I no longer know to what part of the world Syria belongs anymore, but it certainly is far enough from the first world. I decided to move to Damascus somewhere in 2012, but wasn’t able to do so before December 2013. Being a practicing Muslim, I strongly believe in the power of supplication, and so I prayed daily to move to Damascus as soon as possible, especially when my family was totally against it.
Back then, I thought life would be rainbows, roses and bunnies in Damascus despite the war. Little did I know I’d face a bunch of new, unexpected challenges.
The challenges associated with the war are quite predictable–like the lack of power for instance, and having to ignore people with sick political views and the fact that the war has turned many either into blind sheep or into hypocrites who want the war to last forever so they can keep making big bucks as long as they could.
The following challenges are more of first world problems, but they sure did teach me a lot. Nevertheless, I must admit that moving to Damascus was an important milestone in my life.
I’m more of an expat here than I was in Riyadh.
Not only do people say it to my face, but I also see it in their eyes. I don’t belong. I’m not one of them. I’m an alien who landed on a different planet, and no matter how many times I state that I come in peace, people keep asking suspiciously what brought me to Damascus at a time like this, and I can’t help but feel as if I were some Israeli Mossad agent, or, in the best case scenario, a lunatic who escaped a women’s asylum!
People think I’m a golden goose just because I was raised in Saudi Arabia.
No, we don’t have an oil well in our house’s yard back in Riyadh. We actually worked our asses off, and didn’t make what people in Syria, and in many other countries, think we were making.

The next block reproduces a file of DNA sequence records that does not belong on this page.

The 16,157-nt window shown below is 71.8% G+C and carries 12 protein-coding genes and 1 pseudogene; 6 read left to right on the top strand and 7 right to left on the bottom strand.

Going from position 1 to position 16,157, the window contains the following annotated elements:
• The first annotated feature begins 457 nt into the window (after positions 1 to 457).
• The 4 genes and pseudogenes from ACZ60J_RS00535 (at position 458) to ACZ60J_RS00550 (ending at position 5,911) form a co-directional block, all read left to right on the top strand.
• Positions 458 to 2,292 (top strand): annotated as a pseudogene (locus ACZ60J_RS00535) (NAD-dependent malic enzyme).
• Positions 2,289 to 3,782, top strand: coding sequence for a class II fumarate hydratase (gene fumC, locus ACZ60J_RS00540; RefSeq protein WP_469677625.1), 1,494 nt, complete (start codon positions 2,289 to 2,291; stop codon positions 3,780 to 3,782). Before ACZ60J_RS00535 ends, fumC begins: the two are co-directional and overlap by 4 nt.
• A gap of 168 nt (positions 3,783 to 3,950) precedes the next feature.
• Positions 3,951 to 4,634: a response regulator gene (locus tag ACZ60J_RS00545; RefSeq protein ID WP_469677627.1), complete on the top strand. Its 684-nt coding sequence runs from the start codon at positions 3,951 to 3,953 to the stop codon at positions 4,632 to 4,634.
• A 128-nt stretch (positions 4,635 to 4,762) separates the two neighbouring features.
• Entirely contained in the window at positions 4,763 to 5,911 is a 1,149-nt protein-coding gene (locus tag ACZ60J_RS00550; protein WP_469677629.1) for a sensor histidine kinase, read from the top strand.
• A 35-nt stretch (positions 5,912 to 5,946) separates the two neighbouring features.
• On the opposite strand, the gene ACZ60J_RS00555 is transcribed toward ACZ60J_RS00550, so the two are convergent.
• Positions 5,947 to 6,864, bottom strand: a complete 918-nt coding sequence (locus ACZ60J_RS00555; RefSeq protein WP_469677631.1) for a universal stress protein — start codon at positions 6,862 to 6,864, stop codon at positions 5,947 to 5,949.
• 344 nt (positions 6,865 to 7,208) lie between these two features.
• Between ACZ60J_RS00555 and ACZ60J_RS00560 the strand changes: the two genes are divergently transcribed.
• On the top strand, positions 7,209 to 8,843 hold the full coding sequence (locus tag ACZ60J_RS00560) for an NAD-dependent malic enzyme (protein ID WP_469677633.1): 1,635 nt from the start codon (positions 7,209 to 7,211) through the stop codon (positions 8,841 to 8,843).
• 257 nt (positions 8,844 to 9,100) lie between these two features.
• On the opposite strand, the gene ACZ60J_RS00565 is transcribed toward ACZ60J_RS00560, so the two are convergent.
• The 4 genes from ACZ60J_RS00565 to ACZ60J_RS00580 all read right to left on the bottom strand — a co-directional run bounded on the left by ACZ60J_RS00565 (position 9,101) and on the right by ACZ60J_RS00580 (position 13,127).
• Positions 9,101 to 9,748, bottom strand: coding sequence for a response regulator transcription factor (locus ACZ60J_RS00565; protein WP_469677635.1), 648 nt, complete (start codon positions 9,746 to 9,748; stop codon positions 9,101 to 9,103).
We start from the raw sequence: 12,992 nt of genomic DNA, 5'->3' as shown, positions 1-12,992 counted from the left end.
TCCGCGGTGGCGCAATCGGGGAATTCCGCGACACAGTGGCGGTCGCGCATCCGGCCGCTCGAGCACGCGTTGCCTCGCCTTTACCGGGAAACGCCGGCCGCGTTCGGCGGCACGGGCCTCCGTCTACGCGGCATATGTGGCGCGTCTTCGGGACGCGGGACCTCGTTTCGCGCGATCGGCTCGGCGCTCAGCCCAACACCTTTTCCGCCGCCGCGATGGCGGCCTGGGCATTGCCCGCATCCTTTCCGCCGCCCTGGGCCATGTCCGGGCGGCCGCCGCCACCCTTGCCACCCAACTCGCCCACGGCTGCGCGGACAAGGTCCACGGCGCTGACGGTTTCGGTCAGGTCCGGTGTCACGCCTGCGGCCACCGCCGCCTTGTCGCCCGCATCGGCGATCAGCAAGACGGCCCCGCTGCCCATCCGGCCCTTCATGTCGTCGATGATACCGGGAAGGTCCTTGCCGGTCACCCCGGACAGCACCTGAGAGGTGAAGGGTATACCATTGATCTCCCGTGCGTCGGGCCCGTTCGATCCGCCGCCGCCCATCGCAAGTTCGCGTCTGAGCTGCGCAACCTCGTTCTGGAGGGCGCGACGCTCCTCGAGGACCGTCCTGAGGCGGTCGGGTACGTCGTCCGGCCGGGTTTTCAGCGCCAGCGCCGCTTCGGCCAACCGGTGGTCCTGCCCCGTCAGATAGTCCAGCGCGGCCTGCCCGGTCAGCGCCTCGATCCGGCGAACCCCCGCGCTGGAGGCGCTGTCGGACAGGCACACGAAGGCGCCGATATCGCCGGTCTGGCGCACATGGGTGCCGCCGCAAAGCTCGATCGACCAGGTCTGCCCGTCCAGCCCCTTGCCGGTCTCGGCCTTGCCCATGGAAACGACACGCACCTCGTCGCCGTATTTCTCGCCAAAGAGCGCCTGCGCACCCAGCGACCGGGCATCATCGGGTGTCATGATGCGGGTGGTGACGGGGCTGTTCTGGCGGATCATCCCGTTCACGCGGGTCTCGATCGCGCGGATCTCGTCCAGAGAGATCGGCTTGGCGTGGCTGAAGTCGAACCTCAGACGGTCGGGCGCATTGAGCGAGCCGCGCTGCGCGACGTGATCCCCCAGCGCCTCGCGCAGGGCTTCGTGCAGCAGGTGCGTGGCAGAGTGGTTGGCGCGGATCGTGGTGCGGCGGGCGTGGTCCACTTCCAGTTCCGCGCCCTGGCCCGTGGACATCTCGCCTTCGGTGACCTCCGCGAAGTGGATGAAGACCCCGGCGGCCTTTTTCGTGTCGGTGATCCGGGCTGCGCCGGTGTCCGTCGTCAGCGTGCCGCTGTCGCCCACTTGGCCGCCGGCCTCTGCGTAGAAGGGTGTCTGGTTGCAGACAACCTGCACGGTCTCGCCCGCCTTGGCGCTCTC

I got paid half what I deserved in most companies at which I worked just because I refused to transfer my visa. Have I transferred my visa, I would have turned into a slave whose passport was held hostage by her master. That’s a long story, but female expats who live in Saudi Arabia with their families know exactly what I’m talking about!
Indeed, I did shop a lot, but I love to shop, what else can I say? I found refugee and bliss in shopping, and every GCC country encourages shopping big time.
I keep hearing comments like, “Your dad works in Saudi, how about you ask him to buy us all cars?”, “You used to work in Saudi, you must have plenty of gold.”, “We are not all rich like you to frequent luxurious cafes and we never worked in Saudi to make the money you people make!” and “We can’t all live a lavish life like yours because this isn’t Riyadh!”. For the record, I do not lead a ‘lavish’ lifestyle.
Not only that, but there are those bloodsuckers who think it’s okay to deceive you and steal your money just because you used to work in Saudi Arabia. They pretend they’re your friends, act like they are in need for money because they might get kicked out of their house if they don’t pay the rent, and having been the good hearted, charity-giver I was–and I mean ‘was’–I used to lend them the money. And you must imagine the rest of the story; like them running off with the money, threatening to hurt me and my family if I ever ask for it again and go around saying terrible things about me on the internet for instance.